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The Ultimate Guide to Paper Weight and Thickness

Paper isn't just paper; its weight and thickness play crucial roles in determining its purpose, durability, and suitability for different applications. Whether you're an artist, designer, printer, or simply someone seeking clarity about paper types, this guide will illuminate the nuances of paper weight and thickness.


In the packaging world, paper thickness and texture can play a huge role when interfacing with customers in person where they get a chance to hold and feel the product. It could make all the difference.



Variety of paper thickness and colors


Paper Weight


Basis Weight: Paper weight is typically measured in pounds (lb) or grams per square meter (gsm). The basis weight refers to the weight of a ream (500 sheets) of paper at its standard size. For example, standard printer paper is often 20 lb or 75 gsm.


Different Weights for Different Needs: Lighter weights like 20-28 lb (75-105 gsm) are ideal for everyday printing, while heavier weights such as 32-100 lb (120-270 gsm) are used for business cards, brochures, or invitations.


Understanding Thickness: Lighter weights are thinner, while heavier weights are thicker. This impacts how the paper feels and its durability. For instance, thicker paper is less prone to tearing and has a more substantial feel.



Paper Thickness


Caliper: This refers to the paper's thickness, usually measured in thousandths of an inch or millimeters. For instance, a 10-pt cardstock might have a caliper of 0.010 inches.


Microns: In some cases, paper thickness might be measured in microns. This unit is particularly used for very thin papers or films, where precision is crucial.


Texture and Feel: Thickness often correlates with the paper's texture and feel. Thicker papers tend to feel more luxurious and sturdy, enhancing the tactile experience of printed materials. Textured patterns can provide an enhanced sensory touchpoint when used within packaging as it helps enhance its appeal rather than just using visual elements. We are currently sourcing "soft-hand" paper for a few of our clients to achieve a more premium touch.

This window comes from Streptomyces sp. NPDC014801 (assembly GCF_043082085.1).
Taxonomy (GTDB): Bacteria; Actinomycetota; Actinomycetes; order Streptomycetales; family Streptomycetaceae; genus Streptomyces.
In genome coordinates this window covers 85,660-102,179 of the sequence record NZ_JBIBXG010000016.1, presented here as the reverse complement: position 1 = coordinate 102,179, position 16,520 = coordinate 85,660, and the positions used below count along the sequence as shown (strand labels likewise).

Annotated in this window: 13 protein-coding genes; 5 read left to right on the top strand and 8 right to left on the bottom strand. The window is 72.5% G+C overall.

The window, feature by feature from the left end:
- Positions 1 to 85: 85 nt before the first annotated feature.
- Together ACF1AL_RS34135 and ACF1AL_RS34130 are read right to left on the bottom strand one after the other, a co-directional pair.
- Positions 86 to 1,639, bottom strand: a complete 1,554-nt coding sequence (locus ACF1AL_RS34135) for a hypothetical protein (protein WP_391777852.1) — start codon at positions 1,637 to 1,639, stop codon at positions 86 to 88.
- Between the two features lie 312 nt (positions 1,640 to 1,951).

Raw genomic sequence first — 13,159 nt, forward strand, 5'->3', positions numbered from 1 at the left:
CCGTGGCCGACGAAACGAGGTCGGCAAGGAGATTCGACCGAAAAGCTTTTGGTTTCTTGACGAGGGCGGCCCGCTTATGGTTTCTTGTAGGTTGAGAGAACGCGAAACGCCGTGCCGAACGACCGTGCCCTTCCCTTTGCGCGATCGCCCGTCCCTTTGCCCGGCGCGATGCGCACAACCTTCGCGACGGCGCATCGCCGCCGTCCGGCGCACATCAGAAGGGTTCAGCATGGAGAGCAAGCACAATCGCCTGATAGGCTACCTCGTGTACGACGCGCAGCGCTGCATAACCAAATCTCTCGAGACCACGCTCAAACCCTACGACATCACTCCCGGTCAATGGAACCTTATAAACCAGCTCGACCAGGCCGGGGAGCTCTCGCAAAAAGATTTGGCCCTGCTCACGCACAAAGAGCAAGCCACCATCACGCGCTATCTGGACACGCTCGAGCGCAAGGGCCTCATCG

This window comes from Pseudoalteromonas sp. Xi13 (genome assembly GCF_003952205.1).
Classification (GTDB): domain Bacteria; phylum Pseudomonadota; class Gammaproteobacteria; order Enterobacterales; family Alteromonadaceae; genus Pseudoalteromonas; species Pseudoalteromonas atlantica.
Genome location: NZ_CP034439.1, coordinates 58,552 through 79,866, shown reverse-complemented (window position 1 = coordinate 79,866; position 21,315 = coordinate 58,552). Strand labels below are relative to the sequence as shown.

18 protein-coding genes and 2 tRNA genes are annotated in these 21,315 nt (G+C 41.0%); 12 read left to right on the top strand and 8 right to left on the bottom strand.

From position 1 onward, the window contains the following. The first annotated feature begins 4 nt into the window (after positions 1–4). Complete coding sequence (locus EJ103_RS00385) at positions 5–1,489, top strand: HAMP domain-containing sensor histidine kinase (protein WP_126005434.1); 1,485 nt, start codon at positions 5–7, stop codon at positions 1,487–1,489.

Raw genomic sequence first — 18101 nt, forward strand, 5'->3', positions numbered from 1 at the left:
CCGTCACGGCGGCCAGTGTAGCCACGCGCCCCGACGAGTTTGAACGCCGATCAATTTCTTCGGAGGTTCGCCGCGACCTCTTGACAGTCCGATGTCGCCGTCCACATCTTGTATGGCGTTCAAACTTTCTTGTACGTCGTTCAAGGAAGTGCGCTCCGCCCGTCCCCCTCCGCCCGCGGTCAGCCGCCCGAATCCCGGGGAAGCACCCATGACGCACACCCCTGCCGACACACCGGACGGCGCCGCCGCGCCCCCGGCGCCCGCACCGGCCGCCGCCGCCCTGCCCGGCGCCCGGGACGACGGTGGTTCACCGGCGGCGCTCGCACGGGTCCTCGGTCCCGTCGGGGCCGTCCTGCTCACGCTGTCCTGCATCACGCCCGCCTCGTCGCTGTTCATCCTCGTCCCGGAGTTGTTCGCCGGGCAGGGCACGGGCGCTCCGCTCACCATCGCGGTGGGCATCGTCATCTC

Textured paper


Choosing the Right Paper


Consider the Use: Think about the purpose of the paper. Will it be used for printing documents, creating art, packaging, or invitations? Each purpose may require a specific weight and thickness.


Printer Compatibility: Ensure that the paper weight and thickness are suitable for your printer. Heavier or thicker papers might not work well with all printers, leading to jams or printing issues. Thicker paper is normally printed using huge commercial metal printing plates with CMYK color formats.


Quality vs. Cost: Higher weight and thickness often indicate better quality but might also come at a higher cost. Balance your needs with your budget.



Popular Paper Types and Their Weights


  • Bond Paper: Ranges from 16-32 lb (60-120 gsm), commonly used for documents, letterheads, and general printing.

  • Cardstock: Varies widely from 50-110 lb (135-300 gsm), suitable for business cards, postcards, and invitations due to its sturdiness. The tincture boxes that we normally source for our customers are 150gsm which hold strong weight.

  • Text Paper: Typically 50-100 lb (75-150 gsm), used for book pages, brochures, and flyers due to its balance of weight and flexibility.




Understanding paper weight and thickness is fundamental for selecting the right paper for your specific needs. Whether it's for printing, design, or crafting, knowing the appropriate weight and thickness can elevate your projects and ensure the best results.


Next time you're faced with choosing paper, armed with this guide, you'll confidently pick the perfect weight and thickness for your project!




Thanks for reading,


Jack Pounce

Owner of Drop-Ship Packaging




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